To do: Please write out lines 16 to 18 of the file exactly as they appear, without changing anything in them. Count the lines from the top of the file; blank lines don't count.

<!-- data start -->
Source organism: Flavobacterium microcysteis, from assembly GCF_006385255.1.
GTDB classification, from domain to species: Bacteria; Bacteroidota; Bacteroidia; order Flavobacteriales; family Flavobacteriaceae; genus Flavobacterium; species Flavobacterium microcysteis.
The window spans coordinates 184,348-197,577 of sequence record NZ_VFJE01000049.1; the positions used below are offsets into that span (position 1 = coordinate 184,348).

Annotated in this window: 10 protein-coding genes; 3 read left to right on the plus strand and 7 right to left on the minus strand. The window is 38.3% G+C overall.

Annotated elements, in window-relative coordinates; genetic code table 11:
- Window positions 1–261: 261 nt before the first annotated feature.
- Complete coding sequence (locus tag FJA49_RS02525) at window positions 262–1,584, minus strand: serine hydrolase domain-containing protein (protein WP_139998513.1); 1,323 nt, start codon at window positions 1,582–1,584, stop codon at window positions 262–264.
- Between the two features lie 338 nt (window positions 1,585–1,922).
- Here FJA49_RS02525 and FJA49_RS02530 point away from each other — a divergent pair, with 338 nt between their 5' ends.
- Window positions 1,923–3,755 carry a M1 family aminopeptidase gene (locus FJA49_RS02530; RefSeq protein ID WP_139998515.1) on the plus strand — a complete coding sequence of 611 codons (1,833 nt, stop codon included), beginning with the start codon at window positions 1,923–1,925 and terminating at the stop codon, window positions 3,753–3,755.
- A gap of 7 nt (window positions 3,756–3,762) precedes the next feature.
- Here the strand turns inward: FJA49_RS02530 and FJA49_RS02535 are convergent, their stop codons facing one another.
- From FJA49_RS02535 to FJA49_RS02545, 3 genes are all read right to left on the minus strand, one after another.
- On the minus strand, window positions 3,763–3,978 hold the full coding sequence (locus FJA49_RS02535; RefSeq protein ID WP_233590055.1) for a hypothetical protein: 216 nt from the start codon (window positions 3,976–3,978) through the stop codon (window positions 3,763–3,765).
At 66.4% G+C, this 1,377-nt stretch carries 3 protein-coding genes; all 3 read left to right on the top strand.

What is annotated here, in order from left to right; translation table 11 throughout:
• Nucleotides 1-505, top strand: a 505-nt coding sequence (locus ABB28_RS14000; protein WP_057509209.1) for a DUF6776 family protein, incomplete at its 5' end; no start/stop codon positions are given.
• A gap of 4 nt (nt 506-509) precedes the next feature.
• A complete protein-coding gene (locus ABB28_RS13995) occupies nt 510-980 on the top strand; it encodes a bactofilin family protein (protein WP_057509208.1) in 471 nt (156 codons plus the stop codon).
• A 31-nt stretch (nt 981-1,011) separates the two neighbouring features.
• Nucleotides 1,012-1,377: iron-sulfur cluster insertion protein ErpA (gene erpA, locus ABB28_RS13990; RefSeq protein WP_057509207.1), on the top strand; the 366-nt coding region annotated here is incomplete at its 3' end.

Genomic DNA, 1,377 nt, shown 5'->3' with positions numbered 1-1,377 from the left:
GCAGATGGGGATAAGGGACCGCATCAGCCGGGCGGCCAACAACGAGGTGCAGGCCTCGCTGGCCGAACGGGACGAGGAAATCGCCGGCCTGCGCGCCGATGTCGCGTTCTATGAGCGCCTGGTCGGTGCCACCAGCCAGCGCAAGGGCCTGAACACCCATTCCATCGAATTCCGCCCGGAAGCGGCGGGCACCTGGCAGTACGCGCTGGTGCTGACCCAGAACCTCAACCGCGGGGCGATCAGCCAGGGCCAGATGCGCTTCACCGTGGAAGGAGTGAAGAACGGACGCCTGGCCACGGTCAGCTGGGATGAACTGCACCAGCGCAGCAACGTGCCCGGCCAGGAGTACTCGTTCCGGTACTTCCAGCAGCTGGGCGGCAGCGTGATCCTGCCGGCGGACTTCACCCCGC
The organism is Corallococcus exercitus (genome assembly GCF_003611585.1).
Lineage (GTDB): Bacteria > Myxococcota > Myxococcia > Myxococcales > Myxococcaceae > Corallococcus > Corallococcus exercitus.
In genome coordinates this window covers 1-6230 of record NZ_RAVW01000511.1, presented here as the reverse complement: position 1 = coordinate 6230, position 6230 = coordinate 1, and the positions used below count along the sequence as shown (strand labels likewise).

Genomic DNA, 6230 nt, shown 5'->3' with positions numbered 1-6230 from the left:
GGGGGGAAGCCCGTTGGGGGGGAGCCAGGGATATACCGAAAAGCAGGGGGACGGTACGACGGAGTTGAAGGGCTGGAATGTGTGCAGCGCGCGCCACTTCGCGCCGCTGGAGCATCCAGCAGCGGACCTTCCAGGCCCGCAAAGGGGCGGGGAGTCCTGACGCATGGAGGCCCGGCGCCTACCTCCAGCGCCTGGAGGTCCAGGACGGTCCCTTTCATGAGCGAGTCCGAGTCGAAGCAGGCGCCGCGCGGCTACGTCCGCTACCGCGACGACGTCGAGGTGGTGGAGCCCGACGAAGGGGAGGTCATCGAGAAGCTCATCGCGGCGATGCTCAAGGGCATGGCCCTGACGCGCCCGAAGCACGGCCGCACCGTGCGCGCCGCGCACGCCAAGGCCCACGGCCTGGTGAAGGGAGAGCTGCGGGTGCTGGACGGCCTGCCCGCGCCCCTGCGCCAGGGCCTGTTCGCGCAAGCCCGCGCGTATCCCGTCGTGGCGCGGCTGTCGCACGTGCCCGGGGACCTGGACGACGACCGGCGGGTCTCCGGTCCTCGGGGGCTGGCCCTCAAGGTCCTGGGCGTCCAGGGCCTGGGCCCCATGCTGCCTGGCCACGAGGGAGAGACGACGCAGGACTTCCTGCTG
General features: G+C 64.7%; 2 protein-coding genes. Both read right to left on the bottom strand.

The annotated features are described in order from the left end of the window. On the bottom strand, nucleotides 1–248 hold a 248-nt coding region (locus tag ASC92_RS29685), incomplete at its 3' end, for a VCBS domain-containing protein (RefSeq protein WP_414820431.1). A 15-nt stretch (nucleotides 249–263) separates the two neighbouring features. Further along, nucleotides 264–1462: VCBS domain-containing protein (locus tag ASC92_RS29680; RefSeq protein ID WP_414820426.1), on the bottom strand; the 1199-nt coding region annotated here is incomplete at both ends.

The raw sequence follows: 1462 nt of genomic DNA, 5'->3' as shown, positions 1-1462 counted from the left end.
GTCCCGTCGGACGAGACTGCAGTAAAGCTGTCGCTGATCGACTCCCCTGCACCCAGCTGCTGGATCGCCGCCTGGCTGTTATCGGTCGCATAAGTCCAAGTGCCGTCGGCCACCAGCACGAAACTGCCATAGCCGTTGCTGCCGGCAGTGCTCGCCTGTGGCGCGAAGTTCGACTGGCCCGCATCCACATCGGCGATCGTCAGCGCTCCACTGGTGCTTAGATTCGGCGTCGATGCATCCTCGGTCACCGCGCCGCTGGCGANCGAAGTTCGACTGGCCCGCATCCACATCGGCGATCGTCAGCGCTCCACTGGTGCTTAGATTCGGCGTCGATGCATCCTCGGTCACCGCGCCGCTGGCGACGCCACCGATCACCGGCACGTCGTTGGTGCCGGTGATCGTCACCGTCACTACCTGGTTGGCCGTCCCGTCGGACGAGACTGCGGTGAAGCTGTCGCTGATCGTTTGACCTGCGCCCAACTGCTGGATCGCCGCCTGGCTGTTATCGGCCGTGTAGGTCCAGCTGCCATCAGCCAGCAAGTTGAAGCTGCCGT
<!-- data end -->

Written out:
What is annotated here, in order from left to right; translation table 11 throughout:
• Nucleotides 1-505, top strand: a 505-nt coding sequence (locus ABB28_RS14000; protein WP_057509209.1) for a DUF6776 family protein, incomplete at its 5' end; no start/stop codon positions are given.
• A gap of 4 nt (nt 506-509) precedes the next feature.